Crew-3 astronauts talk about upcoming trip to space

Launch planned for Halloween weekend

SpaceX Crew-3 astronauts (from left) Matthias Maurer, Thomas Marshburn, Raja Chari and Kayla Barron pose for a portrait during preflight training at SpaceX headquarters in Hawthorne, California. (SpaceX)

HOUSTON – The Crew-3 astronauts held a news conference Thursday afternoon from Houston ahead of their planned launch from Kennedy Space Center to the International Space Station on Halloween weekend.

The crew for the mission consists of NASA astronauts Raja Chari, Tom Marshburn and Kayla Barron and European Space Agency astronaut Matthias Maurer.

We’ll be launching Oct. 30, at the end of this month — in the middle of the night so stay up and catch us — and we’ll be up there for six months, coming back in the spring of 2022,” Chari said.

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The launch is set for Saturday, Oct. 30, at 2:43 a.m. with a backup launch time of 2:21 a.m. on Halloween.

If the launch stays on schedule for Oct. 30, the Crew-3 team would arrive at the ISS early the next day.

“As always, there’s going to be a really robust backbone of science that we’re going to be executing throughout our entire mission that’s going to peak in December when the SpaceX Dragon arrives with a full compartment of more experiments for us to be doing” Marshburn said. “But also during that time, we want to note that we’re going to have spaceflight participants coming up on the Soyuz, private astronauts on the Axiom spacecraft — so we’ll be inviting a lot of guests to the space station.”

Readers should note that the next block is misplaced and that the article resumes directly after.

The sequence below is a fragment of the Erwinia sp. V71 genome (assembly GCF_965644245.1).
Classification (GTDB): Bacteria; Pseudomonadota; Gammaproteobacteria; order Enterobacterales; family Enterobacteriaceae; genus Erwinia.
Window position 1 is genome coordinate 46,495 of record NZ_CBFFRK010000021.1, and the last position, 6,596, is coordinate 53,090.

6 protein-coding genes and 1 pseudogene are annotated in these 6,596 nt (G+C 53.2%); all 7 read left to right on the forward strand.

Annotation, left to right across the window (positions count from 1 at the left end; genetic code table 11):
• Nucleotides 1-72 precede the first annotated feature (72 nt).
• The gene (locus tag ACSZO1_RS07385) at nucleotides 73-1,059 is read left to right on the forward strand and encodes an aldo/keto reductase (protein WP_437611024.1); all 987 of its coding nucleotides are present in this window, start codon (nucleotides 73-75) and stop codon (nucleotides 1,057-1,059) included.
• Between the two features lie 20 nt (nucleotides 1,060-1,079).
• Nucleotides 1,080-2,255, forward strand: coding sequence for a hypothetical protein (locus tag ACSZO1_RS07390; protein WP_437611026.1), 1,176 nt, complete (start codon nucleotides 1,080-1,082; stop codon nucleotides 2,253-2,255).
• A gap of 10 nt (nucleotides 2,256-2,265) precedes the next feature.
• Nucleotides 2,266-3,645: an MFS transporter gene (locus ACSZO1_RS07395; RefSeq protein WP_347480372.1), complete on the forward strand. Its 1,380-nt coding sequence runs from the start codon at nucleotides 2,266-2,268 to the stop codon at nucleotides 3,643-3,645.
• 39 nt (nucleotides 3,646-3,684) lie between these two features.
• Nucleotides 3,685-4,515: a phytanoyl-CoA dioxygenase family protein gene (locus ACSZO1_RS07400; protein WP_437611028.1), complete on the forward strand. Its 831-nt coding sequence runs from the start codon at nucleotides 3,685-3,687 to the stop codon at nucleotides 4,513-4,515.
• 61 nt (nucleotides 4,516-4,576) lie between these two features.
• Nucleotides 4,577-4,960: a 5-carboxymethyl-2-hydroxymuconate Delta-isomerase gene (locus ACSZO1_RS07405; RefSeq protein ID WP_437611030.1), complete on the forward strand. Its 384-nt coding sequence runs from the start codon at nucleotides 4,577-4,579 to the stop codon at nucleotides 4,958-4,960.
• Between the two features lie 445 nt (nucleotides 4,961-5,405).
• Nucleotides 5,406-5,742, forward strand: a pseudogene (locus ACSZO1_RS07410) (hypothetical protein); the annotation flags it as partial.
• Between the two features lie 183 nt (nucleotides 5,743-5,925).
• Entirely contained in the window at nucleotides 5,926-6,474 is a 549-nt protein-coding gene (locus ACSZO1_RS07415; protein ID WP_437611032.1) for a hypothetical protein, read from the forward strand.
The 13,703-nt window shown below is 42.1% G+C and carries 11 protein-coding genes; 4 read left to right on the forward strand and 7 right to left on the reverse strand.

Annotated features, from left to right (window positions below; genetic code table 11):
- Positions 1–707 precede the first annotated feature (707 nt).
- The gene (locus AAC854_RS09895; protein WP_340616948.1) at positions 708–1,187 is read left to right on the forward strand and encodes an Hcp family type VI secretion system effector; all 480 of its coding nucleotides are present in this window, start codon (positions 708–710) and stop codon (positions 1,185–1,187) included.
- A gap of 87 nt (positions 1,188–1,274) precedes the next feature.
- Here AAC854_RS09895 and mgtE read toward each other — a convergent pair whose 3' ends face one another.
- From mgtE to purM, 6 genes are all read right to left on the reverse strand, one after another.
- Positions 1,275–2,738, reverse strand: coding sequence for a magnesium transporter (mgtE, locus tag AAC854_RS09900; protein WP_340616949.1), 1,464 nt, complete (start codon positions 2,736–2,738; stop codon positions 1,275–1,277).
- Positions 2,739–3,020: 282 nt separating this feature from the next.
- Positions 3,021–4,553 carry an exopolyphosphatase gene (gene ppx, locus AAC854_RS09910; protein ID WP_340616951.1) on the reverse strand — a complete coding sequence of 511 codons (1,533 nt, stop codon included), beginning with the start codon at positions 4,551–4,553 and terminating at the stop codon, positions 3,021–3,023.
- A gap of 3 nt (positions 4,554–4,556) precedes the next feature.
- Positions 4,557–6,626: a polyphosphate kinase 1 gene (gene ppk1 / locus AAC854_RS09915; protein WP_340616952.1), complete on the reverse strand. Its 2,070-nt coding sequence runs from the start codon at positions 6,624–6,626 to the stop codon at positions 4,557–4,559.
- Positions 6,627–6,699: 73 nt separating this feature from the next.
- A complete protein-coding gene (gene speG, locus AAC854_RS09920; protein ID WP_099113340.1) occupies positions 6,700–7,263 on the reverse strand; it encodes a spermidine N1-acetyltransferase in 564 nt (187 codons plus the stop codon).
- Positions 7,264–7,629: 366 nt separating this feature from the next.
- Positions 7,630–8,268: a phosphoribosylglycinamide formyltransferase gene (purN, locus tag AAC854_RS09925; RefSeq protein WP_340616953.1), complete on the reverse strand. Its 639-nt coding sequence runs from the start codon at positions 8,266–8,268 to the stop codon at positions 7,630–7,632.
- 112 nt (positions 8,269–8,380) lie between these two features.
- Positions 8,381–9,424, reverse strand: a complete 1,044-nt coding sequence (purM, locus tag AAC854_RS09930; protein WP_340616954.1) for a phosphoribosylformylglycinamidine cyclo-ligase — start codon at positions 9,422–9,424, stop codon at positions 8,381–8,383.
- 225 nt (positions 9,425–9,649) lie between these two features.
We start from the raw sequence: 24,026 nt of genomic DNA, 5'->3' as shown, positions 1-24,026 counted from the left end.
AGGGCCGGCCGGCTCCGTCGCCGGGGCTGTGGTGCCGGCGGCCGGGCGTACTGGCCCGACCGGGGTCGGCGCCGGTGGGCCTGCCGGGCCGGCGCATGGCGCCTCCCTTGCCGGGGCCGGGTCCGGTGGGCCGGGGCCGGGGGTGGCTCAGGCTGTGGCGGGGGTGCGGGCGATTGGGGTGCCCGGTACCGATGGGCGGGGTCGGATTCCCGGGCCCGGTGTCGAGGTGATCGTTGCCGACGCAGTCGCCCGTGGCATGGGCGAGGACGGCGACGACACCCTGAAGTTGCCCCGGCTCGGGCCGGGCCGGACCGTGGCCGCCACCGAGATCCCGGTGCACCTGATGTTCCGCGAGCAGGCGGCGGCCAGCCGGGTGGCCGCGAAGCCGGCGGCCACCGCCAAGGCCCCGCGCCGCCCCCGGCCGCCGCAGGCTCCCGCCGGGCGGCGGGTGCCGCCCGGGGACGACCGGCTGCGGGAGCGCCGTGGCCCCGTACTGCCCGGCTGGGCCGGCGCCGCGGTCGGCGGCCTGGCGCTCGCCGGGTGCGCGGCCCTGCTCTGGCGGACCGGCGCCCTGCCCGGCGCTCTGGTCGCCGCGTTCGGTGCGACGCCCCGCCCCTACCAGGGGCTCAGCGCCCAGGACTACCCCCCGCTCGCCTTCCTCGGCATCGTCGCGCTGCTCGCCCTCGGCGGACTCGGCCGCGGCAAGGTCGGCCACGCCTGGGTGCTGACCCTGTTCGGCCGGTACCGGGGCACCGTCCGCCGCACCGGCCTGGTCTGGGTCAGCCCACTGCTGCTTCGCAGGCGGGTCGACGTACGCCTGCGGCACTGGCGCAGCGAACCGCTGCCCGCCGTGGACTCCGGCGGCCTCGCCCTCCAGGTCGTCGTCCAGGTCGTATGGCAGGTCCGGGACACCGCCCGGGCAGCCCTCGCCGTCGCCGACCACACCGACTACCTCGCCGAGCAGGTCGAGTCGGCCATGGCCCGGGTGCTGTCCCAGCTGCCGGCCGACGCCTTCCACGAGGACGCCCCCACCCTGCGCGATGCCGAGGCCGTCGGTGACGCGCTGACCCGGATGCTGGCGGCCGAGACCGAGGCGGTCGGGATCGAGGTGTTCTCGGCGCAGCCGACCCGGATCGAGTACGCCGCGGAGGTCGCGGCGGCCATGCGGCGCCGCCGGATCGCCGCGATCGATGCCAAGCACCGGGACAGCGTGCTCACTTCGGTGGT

The astronauts would have some overlap with the Crew-2 mission, according to NASA.

The Crew-2 team — NASA astronauts Shane Kimbrough and Megan McArthur, Japan Aerospace Exploration Agency (JAXA) astronaut Akihiko Hoshide, and ESA astronaut Thomas Pesquet — are expected to return to Earth in early-to-mid November, the space agency said.

This will be the fifth crewed launch for the Crew Dragon capsule but only the fourth for NASA.

“One of the really cool things about the SpaceX Dragon is we’ll be the first ones to use endurance, but it won’t be the last time it’s used,” Chari said. “It’s going to be used many times by many missions, and will continue to support long-duration spaceflight.”

About the Author:

Thomas Mates is a digital storyteller for News 6 and He also produces the podcast Florida Foodie. Thomas is originally from Northeastern Pennsylvania and worked in Portland, Oregon before moving to Central Florida in August 2018. He graduated from Temple University with a degree in Journalism in 2010.